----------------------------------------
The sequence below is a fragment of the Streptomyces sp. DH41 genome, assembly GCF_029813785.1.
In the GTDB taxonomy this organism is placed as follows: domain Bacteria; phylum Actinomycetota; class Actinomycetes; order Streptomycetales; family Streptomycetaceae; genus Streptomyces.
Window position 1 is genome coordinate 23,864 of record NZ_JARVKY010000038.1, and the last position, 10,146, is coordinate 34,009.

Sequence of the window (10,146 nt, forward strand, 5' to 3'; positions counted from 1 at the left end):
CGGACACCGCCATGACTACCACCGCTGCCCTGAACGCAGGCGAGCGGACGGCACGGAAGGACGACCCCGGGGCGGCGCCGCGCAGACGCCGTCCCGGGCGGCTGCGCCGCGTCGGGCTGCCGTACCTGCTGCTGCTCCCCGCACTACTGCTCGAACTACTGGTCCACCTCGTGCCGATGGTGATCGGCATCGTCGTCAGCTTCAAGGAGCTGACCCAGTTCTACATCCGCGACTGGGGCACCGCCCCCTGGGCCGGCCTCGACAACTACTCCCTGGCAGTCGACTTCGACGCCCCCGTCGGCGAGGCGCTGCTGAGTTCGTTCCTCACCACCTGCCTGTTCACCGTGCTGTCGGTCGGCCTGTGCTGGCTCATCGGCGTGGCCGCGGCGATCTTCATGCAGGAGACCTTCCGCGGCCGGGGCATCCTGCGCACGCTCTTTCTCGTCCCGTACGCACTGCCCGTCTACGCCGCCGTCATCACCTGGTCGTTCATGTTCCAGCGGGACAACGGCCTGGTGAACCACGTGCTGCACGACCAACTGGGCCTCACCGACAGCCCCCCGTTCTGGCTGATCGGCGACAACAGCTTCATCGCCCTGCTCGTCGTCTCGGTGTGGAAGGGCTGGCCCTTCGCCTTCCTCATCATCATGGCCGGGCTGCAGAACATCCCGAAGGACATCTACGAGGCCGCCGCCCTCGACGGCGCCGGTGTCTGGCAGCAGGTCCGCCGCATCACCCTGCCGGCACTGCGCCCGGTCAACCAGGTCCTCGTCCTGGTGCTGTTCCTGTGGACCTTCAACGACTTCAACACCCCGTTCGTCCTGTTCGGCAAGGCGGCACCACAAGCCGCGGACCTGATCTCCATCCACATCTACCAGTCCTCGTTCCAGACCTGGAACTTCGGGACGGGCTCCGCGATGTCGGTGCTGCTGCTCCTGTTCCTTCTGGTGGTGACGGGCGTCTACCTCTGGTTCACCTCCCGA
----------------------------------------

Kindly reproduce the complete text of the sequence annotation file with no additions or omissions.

The sequence below is a fragment of the Streptomyces sp. DH41 genome, assembly GCF_029813785.1.
In the GTDB taxonomy this organism is placed as follows: domain Bacteria; phylum Actinomycetota; class Actinomycetes; order Streptomycetales; family Streptomycetaceae; genus Streptomyces.
Window position 1 is genome coordinate 23,864 of record NZ_JARVKY010000038.1, and the last position, 10,146, is coordinate 34,009.

Sequence of the window (10,146 nt, forward strand, 5' to 3'; positions counted from 1 at the left end):
CGGACACCGCCATGACTACCACCGCTGCCCTGAACGCAGGCGAGCGGACGGCACGGAAGGACGACCCCGGGGCGGCGCCGCGCAGACGCCGTCCCGGGCGGCTGCGCCGCGTCGGGCTGCCGTACCTGCTGCTGCTCCCCGCACTACTGCTCGAACTACTGGTCCACCTCGTGCCGATGGTGATCGGCATCGTCGTCAGCTTCAAGGAGCTGACCCAGTTCTACATCCGCGACTGGGGCACCGCCCCCTGGGCCGGCCTCGACAACTACTCCCTGGCAGTCGACTTCGACGCCCCCGTCGGCGAGGCGCTGCTGAGTTCGTTCCTCACCACCTGCCTGTTCACCGTGCTGTCGGTCGGCCTGTGCTGGCTCATCGGCGTGGCCGCGGCGATCTTCATGCAGGAGACCTTCCGCGGCCGGGGCATCCTGCGCACGCTCTTTCTCGTCCCGTACGCACTGCCCGTCTACGCCGCCGTCATCACCTGGTCGTTCATGTTCCAGCGGGACAACGGCCTGGTGAACCACGTGCTGCACGACCAACTGGGCCTCACCGACAGCCCCCCGTTCTGGCTGATCGGCGACAACAGCTTCATCGCCCTGCTCGTCGTCTCGGTGTGGAAGGGCTGGCCCTTCGCCTTCCTCATCATCATGGCCGGGCTGCAGAACATCCCGAAGGACATCTACGAGGCCGCCGCCCTCGACGGCGCCGGTGTCTGGCAGCAGGTCCGCCGCATCACCCTGCCGGCACTGCGCCCGGTCAACCAGGTCCTCGTCCTGGTGCTGTTCCTGTGGACCTTCAACGACTTCAACACCCCGTTCGTCCTGTTCGGCAAGGCGGCACCACAAGCCGCGGACCTGATCTCCATCCACATCTACCAGTCCTCGTTCCAGACCTGGAACTTCGGGACGGGCTCCGCGATGTCGGTGCTGCTGCTCCTGTTCCTTCTGGTGGTGACGGGCGTCTACCTCTGGTTCACCTCCCGA